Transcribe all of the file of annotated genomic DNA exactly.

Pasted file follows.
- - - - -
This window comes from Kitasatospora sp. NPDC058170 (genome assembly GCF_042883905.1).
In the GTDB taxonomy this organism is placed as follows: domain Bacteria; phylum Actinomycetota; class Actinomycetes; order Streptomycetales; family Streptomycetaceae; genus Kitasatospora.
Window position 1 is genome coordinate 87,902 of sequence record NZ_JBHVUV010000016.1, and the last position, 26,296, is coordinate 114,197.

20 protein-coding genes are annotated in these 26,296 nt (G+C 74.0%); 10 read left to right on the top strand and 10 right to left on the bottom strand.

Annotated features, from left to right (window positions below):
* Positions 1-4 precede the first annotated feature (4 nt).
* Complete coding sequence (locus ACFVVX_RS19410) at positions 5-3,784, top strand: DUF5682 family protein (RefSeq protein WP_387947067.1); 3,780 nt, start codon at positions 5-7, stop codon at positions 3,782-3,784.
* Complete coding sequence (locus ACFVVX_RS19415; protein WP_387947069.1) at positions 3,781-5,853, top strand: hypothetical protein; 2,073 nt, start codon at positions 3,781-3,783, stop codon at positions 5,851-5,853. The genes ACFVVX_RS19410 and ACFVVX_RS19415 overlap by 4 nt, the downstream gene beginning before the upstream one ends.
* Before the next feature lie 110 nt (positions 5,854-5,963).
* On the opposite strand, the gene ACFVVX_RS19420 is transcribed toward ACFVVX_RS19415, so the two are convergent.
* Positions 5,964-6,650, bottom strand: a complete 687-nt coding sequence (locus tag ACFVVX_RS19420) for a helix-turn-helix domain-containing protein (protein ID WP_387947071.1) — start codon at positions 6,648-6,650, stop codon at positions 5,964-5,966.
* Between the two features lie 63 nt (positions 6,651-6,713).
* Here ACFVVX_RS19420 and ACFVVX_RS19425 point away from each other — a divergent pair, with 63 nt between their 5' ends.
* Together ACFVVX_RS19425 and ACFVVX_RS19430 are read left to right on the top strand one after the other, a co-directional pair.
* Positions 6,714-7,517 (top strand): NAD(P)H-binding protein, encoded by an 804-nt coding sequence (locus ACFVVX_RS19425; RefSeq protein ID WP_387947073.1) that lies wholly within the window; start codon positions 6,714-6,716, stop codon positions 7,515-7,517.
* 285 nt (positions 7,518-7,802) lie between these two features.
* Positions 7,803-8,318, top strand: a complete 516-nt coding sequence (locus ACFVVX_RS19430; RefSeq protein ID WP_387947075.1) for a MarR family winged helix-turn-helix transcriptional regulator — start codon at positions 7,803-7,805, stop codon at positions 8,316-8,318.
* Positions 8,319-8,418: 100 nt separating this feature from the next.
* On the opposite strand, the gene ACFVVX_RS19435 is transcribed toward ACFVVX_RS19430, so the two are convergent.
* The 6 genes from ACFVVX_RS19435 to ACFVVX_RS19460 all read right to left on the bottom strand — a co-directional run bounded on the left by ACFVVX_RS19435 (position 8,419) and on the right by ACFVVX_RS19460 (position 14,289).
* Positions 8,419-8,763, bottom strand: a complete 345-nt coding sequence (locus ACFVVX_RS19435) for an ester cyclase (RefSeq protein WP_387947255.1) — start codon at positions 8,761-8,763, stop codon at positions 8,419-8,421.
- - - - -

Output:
This window comes from Kitasatospora sp. NPDC058170 (genome assembly GCF_042883905.1).
In the GTDB taxonomy this organism is placed as follows: domain Bacteria; phylum Actinomycetota; class Actinomycetes; order Streptomycetales; family Streptomycetaceae; genus Kitasatospora.
Window position 1 is genome coordinate 87,902 of sequence record NZ_JBHVUV010000016.1, and the last position, 26,296, is coordinate 114,197.

20 protein-coding genes are annotated in these 26,296 nt (G+C 74.0%); 10 read left to right on the top strand and 10 right to left on the bottom strand.

Annotated features, from left to right (window positions below):
* Positions 1-4 precede the first annotated feature (4 nt).
* Complete coding sequence (locus ACFVVX_RS19410) at positions 5-3,784, top strand: DUF5682 family protein (RefSeq protein WP_387947067.1); 3,780 nt, start codon at positions 5-7, stop codon at positions 3,782-3,784.
* Complete coding sequence (locus ACFVVX_RS19415; protein WP_387947069.1) at positions 3,781-5,853, top strand: hypothetical protein; 2,073 nt, start codon at positions 3,781-3,783, stop codon at positions 5,851-5,853. The genes ACFVVX_RS19410 and ACFVVX_RS19415 overlap by 4 nt, the downstream gene beginning before the upstream one ends.
* Before the next feature lie 110 nt (positions 5,854-5,963).
* On the opposite strand, the gene ACFVVX_RS19420 is transcribed toward ACFVVX_RS19415, so the two are convergent.
* Positions 5,964-6,650, bottom strand: a complete 687-nt coding sequence (locus tag ACFVVX_RS19420) for a helix-turn-helix domain-containing protein (protein ID WP_387947071.1) — start codon at positions 6,648-6,650, stop codon at positions 5,964-5,966.
* Between the two features lie 63 nt (positions 6,651-6,713).
* Here ACFVVX_RS19420 and ACFVVX_RS19425 point away from each other — a divergent pair, with 63 nt between their 5' ends.
* Together ACFVVX_RS19425 and ACFVVX_RS19430 are read left to right on the top strand one after the other, a co-directional pair.
* Positions 6,714-7,517 (top strand): NAD(P)H-binding protein, encoded by an 804-nt coding sequence (locus ACFVVX_RS19425; RefSeq protein ID WP_387947073.1) that lies wholly within the window; start codon positions 6,714-6,716, stop codon positions 7,515-7,517.
* 285 nt (positions 7,518-7,802) lie between these two features.
* Positions 7,803-8,318, top strand: a complete 516-nt coding sequence (locus ACFVVX_RS19430; RefSeq protein ID WP_387947075.1) for a MarR family winged helix-turn-helix transcriptional regulator — start codon at positions 7,803-7,805, stop codon at positions 8,316-8,318.
* Positions 8,319-8,418: 100 nt separating this feature from the next.
* On the opposite strand, the gene ACFVVX_RS19435 is transcribed toward ACFVVX_RS19430, so the two are convergent.
* The 6 genes from ACFVVX_RS19435 to ACFVVX_RS19460 all read right to left on the bottom strand — a co-directional run bounded on the left by ACFVVX_RS19435 (position 8,419) and on the right by ACFVVX_RS19460 (position 14,289).
* Positions 8,419-8,763, bottom strand: a complete 345-nt coding sequence (locus ACFVVX_RS19435) for an ester cyclase (RefSeq protein WP_387947255.1) — start codon at positions 8,761-8,763, stop codon at positions 8,419-8,421.